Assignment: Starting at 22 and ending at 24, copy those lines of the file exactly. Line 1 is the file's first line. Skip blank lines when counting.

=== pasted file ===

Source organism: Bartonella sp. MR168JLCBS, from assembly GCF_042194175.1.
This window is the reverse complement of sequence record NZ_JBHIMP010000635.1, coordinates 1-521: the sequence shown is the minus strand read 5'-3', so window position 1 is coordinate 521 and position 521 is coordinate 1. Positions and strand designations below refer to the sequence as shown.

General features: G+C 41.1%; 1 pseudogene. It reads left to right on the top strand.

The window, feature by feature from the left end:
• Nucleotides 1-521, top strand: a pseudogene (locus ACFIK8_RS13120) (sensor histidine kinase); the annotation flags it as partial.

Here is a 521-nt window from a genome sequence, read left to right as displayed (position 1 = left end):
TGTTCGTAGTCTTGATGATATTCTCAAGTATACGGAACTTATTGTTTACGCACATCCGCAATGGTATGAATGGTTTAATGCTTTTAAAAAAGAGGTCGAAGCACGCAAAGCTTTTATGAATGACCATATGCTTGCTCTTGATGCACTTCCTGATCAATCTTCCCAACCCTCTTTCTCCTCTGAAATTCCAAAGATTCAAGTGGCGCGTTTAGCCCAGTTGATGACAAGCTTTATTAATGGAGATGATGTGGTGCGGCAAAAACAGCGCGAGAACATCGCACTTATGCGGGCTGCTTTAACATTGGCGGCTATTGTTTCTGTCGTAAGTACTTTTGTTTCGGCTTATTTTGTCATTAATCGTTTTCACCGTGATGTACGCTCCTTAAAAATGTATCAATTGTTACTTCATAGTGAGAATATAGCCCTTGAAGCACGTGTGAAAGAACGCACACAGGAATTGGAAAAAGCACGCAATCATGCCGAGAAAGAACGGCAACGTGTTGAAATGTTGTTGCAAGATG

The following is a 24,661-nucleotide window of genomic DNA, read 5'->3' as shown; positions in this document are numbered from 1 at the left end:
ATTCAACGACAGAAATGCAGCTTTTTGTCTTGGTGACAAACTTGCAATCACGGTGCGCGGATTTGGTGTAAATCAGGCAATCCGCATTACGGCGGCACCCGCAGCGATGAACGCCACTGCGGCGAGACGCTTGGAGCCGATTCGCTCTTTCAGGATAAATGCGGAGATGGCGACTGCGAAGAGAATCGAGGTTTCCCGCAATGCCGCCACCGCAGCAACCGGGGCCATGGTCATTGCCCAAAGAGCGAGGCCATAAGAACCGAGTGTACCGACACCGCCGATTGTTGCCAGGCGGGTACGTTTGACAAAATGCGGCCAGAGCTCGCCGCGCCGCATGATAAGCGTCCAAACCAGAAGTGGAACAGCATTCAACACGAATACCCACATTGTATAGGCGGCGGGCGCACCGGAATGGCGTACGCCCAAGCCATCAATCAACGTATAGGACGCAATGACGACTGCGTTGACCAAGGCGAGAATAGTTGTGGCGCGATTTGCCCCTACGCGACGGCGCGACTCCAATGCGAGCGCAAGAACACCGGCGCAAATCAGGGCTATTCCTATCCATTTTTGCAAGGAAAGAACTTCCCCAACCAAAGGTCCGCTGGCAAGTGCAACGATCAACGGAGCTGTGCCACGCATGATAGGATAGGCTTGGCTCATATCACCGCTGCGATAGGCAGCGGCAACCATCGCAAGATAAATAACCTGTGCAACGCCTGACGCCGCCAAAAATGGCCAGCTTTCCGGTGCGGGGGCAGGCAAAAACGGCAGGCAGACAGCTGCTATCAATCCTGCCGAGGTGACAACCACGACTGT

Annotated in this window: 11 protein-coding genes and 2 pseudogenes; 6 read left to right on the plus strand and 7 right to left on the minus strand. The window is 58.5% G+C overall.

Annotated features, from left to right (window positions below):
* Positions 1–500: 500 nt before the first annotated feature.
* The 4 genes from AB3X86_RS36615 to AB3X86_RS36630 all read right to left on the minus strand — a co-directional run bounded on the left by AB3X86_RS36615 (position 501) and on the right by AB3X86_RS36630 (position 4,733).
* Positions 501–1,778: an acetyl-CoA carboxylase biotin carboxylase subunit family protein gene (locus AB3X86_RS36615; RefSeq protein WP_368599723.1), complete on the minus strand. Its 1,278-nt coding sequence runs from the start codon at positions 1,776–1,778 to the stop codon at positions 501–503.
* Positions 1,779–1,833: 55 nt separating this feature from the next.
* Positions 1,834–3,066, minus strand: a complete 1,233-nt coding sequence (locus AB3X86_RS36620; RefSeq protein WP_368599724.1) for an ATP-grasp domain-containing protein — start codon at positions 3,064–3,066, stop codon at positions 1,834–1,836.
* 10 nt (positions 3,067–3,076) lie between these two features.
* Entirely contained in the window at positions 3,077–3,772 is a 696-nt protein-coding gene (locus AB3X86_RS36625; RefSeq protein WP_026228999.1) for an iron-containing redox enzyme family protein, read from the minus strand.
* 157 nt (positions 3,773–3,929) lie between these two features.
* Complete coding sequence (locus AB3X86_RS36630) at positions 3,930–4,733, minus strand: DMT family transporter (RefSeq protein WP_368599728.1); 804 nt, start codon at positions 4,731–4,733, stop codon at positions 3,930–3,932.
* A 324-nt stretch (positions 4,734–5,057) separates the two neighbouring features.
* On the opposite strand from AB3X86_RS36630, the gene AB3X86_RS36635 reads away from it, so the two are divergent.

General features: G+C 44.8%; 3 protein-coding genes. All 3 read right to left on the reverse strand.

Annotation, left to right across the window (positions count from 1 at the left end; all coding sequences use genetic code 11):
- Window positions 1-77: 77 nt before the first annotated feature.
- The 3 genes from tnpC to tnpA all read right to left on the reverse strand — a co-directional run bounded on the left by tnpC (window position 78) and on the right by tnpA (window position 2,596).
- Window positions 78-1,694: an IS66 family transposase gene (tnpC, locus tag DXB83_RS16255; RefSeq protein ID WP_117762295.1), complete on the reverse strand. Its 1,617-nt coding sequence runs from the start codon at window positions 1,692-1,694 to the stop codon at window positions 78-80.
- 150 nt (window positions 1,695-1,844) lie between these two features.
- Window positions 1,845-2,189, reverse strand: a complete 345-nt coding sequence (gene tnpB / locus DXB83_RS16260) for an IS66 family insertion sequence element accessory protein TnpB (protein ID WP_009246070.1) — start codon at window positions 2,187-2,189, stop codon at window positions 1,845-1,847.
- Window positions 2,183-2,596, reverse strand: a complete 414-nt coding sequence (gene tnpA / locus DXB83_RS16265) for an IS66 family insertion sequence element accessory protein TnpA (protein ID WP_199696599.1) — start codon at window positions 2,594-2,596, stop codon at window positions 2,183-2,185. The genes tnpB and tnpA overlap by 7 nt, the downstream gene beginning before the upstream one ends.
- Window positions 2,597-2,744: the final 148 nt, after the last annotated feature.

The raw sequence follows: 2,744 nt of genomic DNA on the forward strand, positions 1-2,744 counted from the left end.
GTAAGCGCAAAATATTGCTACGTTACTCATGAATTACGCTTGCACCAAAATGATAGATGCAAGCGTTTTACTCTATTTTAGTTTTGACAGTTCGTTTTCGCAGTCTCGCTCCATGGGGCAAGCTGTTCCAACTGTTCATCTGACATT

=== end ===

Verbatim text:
* On the opposite strand from AB3X86_RS36630, the gene AB3X86_RS36635 reads away from it, so the two are divergent.

General features: G+C 44.8%; 3 protein-coding genes. All 3 read right to left on the reverse strand.

Annotation, left to right across the window (positions count from 1 at the left end; all coding sequences use genetic code 11):